Guide: How to prepare your audio for the Kazamatsuri Chorus

I just sent guide on how to use Audacity for preparing audio for the Kazamatsuri Chorus out to people participating in the Light Colors chorus, but I figure a guide like this may be useful to the general public, and should be handy to keep around anyway, so I’m gonna immortalise it here! This is just how I go about preparing my audio in Audacity, and is by no means the only way to do it. If you have your own method that works for you and sounds good, then don’t let me tell you what to do! This is just for those of you who may be a little unsure about the process. If there’s anything else you’re unsure about, message me and I might add it to the guide!

First, you wanna make sure your recording settings are okay! As in this iamge, make sure that your microphone is the correct one, and that it’s set to mono, not stereo!


Next I look up the lyrics online in a separate window. Then I get the song and start playing it. Then I hit record in Audacity so I’m recording myself as I listen to the artist sing the song. From there, I follow along with the lyrics and sing, trying to match the singer’s timing as closely as possible. It’s likely I’ll mess up, but that’s fine, I can just keep recording while I scroll back through the song to repeat it until I’ve got the lyrics and timing right.

Then once I feel a bit more confident, I start from the start again. I might mess up a few more times, but that’s expected. Keep repeating this process, until you feel like you’ve really got the song at least 95% down, and record yourself singing it at least two or three more times after that. From then, you should have a bunch of takes of the song in that one recording.

From there, you import the original song into audacity as its own track. Then you take your recording and chop it up by grabbing bits and hitting cut, creating a new track and pasting it there, until each individual take of the song is on its own track. Feel free to completely delete any takes that were particularly bad, maybe the first couple. From here you need to do some editing work to make sure each track times up perfectly with the original song, dragging over time in each track and deleting where necessary to make sure everything fits together. Make use of the ‘solo’ button so it doesn’t become an ear rape and you can hear each individual track.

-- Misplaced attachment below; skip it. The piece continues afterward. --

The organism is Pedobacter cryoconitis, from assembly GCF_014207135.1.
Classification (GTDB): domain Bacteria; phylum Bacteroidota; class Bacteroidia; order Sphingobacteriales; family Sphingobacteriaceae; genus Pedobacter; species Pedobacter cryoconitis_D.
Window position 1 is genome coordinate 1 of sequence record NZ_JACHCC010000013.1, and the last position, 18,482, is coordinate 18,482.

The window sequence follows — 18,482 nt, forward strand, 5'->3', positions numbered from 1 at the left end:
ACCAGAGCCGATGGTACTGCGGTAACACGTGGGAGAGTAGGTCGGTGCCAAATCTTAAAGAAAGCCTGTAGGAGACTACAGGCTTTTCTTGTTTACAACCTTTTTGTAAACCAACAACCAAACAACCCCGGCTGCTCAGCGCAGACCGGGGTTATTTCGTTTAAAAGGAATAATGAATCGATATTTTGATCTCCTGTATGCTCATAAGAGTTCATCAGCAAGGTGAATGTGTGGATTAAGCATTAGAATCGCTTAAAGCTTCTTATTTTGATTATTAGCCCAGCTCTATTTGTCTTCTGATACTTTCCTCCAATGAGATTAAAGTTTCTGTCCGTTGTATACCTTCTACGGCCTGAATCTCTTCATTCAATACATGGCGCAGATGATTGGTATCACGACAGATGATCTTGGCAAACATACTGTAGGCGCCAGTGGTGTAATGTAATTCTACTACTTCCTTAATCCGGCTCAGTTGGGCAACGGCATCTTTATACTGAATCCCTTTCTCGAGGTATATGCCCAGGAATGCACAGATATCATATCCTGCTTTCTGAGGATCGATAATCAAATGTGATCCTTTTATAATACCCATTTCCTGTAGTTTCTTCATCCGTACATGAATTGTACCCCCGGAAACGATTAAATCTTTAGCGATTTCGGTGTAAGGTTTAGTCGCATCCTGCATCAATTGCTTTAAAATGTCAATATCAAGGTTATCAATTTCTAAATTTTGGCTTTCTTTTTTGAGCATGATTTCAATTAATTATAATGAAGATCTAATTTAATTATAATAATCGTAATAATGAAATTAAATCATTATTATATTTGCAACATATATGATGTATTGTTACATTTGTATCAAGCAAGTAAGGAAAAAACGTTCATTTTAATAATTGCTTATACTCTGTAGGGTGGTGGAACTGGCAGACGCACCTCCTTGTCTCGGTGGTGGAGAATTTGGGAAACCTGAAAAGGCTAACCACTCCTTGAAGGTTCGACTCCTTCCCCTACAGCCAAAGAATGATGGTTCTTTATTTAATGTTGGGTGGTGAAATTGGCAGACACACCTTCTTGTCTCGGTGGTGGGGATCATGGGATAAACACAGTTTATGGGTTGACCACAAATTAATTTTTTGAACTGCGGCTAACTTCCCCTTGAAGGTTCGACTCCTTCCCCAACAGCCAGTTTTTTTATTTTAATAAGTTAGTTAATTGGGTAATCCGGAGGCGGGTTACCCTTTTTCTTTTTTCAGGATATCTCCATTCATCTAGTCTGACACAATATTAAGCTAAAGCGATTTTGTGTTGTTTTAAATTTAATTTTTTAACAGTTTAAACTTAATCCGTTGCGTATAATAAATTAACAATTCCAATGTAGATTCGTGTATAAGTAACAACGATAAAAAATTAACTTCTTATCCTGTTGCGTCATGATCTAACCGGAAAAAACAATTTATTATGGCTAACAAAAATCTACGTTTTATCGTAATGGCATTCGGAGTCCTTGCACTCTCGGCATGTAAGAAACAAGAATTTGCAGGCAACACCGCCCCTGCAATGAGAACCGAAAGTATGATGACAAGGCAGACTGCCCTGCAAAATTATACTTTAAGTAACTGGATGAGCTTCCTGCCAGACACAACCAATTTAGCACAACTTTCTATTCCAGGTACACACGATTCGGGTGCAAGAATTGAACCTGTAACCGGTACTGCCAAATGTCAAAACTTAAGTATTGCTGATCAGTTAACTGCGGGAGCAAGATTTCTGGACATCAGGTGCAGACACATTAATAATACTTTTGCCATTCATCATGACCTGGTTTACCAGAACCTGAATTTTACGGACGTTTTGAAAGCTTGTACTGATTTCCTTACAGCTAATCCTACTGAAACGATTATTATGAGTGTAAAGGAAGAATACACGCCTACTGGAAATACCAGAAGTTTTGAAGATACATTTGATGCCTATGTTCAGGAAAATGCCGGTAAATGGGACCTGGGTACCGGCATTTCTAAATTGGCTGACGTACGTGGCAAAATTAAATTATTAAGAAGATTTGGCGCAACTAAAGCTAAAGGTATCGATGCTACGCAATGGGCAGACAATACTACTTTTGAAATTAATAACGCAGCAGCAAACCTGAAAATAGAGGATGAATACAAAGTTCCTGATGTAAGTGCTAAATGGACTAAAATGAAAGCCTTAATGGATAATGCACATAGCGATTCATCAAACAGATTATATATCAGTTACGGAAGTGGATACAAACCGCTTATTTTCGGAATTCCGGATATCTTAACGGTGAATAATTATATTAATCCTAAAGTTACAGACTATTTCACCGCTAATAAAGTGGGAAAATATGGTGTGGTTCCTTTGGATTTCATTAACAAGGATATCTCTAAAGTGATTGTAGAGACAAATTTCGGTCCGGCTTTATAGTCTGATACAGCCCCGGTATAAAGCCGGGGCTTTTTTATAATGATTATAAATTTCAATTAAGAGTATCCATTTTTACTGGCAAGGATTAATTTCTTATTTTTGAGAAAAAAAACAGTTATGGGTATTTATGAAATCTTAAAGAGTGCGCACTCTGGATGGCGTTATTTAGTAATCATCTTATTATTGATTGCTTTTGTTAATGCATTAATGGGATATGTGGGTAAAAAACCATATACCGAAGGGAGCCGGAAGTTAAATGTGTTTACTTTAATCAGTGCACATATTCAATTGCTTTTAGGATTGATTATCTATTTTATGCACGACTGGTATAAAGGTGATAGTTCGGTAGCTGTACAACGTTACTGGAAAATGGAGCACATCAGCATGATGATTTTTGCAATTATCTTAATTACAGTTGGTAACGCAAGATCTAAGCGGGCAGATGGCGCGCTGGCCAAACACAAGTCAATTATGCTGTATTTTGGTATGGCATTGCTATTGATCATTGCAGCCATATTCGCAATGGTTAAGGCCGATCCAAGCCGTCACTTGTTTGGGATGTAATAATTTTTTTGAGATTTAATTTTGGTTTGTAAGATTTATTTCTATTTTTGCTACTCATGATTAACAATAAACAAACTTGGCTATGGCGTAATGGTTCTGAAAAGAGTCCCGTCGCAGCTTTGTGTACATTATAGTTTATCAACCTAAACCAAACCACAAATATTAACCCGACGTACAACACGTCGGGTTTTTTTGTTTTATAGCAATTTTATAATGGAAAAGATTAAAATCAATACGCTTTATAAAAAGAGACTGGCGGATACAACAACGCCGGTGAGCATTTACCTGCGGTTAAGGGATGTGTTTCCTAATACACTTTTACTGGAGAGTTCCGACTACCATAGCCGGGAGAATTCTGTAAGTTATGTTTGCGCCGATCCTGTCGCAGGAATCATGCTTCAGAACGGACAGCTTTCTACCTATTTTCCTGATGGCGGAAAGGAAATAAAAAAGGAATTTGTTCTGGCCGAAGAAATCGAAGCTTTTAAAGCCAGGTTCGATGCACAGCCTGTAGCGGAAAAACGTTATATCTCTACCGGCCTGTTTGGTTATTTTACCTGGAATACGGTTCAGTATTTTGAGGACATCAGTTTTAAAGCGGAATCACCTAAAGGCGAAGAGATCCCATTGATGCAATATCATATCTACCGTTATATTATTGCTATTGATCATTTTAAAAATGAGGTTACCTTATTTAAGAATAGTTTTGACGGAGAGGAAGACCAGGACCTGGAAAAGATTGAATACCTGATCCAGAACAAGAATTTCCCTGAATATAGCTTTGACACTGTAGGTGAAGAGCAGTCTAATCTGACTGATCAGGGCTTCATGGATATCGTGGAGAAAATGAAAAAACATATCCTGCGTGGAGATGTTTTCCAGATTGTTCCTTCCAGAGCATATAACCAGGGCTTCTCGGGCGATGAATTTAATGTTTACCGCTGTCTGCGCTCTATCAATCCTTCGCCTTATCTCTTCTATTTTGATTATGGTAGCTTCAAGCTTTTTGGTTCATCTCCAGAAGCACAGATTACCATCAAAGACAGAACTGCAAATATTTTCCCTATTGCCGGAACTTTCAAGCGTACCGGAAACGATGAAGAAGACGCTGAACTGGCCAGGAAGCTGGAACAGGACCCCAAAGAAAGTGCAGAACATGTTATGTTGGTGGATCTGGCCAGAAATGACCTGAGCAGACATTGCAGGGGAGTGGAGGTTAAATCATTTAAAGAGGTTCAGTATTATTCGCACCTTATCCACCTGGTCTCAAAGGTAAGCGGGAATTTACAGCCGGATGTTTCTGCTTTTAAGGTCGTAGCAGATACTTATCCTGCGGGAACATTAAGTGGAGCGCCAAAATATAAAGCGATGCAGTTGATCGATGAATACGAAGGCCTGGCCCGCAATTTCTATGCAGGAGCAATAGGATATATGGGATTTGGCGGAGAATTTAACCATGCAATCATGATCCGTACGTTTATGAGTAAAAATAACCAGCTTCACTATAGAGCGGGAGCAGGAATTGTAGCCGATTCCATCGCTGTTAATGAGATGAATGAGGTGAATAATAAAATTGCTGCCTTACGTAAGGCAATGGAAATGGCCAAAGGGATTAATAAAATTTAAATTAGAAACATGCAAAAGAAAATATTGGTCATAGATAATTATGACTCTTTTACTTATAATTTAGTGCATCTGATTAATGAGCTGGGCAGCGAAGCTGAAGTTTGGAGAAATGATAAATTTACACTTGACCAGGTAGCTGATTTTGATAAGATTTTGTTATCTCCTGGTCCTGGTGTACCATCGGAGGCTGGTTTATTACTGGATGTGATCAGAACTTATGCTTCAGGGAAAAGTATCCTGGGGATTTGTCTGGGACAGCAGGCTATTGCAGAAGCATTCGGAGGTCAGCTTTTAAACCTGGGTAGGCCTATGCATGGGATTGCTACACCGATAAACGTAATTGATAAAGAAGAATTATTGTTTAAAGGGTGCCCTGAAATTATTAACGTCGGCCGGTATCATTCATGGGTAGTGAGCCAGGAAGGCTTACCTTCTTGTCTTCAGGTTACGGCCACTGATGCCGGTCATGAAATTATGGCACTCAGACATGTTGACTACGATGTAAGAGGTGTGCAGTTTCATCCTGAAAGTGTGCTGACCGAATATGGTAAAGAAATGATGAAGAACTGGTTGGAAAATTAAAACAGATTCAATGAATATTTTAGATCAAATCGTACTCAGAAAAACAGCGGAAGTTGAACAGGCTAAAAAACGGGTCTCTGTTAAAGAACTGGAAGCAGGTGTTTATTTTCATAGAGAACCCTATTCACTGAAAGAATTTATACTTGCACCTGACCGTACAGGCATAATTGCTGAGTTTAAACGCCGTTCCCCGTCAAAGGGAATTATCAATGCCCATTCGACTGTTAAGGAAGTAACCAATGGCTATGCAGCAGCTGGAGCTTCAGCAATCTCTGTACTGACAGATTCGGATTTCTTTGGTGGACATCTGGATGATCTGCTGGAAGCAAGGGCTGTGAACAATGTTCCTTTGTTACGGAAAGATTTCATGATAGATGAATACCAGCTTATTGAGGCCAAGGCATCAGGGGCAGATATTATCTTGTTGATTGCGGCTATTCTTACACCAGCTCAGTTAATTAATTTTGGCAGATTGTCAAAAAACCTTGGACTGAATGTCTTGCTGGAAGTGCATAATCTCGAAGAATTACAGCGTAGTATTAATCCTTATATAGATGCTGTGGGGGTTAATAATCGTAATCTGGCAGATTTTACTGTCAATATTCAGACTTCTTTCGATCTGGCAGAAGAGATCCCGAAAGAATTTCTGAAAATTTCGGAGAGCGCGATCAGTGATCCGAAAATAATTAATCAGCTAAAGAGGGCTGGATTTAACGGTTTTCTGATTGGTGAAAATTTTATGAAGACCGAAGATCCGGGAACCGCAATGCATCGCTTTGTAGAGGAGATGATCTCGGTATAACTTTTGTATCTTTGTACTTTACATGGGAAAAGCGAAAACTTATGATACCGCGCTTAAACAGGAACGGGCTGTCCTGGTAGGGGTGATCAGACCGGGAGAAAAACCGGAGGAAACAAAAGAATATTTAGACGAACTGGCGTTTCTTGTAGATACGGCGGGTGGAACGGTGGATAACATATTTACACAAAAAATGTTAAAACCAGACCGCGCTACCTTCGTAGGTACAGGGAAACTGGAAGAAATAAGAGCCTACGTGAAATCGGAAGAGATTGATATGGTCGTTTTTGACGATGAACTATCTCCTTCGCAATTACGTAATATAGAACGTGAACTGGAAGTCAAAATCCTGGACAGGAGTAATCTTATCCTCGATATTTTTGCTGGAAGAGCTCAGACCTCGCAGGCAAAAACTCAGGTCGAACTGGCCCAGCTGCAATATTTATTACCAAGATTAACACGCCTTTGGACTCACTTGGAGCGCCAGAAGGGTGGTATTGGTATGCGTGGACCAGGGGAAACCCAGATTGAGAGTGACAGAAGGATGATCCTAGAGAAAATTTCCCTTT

Once you have that, you should have around 5 distinct takes of the song lined up together. If you play them all at once, they should all line up pretty well. This next part is probably the most time-consuming. Make sure you save your project now in case anything goes wrong!

Now you have to go through each of your takes and determine in which take you sound best for each part of the song. Maybe in one track you nailed a verse but messed up the end of it. In that case, look through the other 4 recordings for one where you really nailed that ending and combine them. In other words, you need to silence all the unused tracks for each segment of the song using ctrl+L and only leave in the one you’re most happy with. It should end up looking like something like this.

(Ignore the fact that these tracks are in stereo :yahaha:)

As you can see, only one of the tracks is active at any particular part of the song. You don’t want any overlap. Just be very careful to make sure you don’t accidentally silence segments you’re not meant to! And also make sure to not keep the original song in the file, we only want your voice! Once you’re happy with that, you’re ready to export!

Some other little tips. Always make sure you do noise removal. You can do this by highlighting a portion where your mic is recording but you’re not saying anything, click Effect>Noise Removal>Get Noise Profile, select all the recording tracks, and click Effect>Noise Removal>Remove Noise. If done correctly this will eliminate all background noise from your recording. When you’re ready, click File>Export, and make sure you’re saving as wav!

Hope this little guide is helpful to some of you! If you have any questions, let me know.

And remember: Make sure to time up your singing with the original music file as perfectly as possible! This is important.